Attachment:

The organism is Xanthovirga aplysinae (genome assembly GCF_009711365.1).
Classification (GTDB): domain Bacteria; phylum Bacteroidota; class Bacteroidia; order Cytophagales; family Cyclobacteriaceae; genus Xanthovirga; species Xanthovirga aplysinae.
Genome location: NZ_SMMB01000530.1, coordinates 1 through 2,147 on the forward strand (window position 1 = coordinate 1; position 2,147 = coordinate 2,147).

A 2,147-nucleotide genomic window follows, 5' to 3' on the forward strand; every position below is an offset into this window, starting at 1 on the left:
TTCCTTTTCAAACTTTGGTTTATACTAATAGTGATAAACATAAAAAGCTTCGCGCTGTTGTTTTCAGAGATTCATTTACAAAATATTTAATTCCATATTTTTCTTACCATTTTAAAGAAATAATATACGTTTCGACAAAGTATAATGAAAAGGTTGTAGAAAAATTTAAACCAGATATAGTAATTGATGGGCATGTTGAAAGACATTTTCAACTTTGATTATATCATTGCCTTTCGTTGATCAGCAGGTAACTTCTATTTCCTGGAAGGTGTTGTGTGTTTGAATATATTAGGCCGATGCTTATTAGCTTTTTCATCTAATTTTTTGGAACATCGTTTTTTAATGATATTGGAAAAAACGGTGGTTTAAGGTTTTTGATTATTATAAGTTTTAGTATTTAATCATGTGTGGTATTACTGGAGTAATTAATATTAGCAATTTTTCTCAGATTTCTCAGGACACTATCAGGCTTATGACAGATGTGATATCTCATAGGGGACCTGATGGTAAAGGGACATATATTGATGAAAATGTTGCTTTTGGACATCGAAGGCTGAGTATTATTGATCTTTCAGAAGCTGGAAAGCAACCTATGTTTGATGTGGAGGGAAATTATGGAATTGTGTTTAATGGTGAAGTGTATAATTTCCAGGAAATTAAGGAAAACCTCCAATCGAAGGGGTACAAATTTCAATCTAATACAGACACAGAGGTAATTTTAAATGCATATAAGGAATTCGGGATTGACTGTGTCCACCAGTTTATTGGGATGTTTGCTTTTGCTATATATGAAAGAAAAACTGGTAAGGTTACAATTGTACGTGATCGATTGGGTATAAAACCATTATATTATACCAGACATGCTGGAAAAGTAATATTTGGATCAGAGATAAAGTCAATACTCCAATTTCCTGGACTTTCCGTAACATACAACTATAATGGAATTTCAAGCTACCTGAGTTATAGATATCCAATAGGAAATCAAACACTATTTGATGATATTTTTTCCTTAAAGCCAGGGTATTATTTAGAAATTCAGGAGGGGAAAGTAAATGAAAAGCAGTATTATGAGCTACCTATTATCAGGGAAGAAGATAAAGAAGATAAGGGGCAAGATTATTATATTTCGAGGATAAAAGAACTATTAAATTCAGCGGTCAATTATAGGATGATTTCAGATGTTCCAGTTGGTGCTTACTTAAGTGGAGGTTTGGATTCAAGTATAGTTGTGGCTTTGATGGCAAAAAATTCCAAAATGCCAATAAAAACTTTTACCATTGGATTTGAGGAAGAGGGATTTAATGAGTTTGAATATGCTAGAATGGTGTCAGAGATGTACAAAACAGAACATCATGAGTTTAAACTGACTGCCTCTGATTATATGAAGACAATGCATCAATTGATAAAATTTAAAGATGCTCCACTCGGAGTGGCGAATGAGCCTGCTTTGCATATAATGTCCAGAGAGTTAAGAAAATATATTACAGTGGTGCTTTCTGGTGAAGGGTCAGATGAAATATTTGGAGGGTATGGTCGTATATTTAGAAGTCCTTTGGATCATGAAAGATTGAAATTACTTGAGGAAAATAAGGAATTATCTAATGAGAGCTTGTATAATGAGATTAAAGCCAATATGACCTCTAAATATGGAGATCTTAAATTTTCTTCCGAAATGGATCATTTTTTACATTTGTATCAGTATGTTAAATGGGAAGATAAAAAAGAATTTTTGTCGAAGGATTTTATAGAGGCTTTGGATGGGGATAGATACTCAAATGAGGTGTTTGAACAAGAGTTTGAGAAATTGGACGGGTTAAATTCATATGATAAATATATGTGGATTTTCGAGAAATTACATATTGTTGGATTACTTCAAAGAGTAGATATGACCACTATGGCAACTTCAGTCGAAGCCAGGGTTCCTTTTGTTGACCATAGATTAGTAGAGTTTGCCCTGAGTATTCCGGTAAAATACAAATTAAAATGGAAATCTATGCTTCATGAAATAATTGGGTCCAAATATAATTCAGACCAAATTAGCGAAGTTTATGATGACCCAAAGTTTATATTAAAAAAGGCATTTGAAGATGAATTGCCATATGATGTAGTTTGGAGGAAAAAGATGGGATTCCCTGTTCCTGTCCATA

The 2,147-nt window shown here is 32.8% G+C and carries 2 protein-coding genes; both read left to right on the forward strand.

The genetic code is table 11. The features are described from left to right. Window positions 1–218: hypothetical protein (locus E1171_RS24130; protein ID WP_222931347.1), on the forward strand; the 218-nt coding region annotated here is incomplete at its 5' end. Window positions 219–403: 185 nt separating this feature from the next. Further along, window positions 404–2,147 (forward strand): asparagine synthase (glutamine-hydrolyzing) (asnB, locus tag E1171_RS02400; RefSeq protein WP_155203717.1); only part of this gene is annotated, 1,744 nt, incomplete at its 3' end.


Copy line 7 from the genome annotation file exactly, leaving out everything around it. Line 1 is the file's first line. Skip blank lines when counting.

The genetic code is table 11. The features are described from left to right. Window positions 1–218: hypothetical protein (locus E1171_RS24130; protein ID WP_222931347.1), on the forward strand; the 218-nt coding region annotated here is incomplete at its 5' end. Window positions 219–403: 185 nt separating this feature from the next. Further along, window positions 404–2,147 (forward strand): asparagine synthase (glutamine-hydrolyzing) (asnB, locus tag E1171_RS02400; RefSeq protein WP_155203717.1); only part of this gene is annotated, 1,744 nt, incomplete at its 3' end.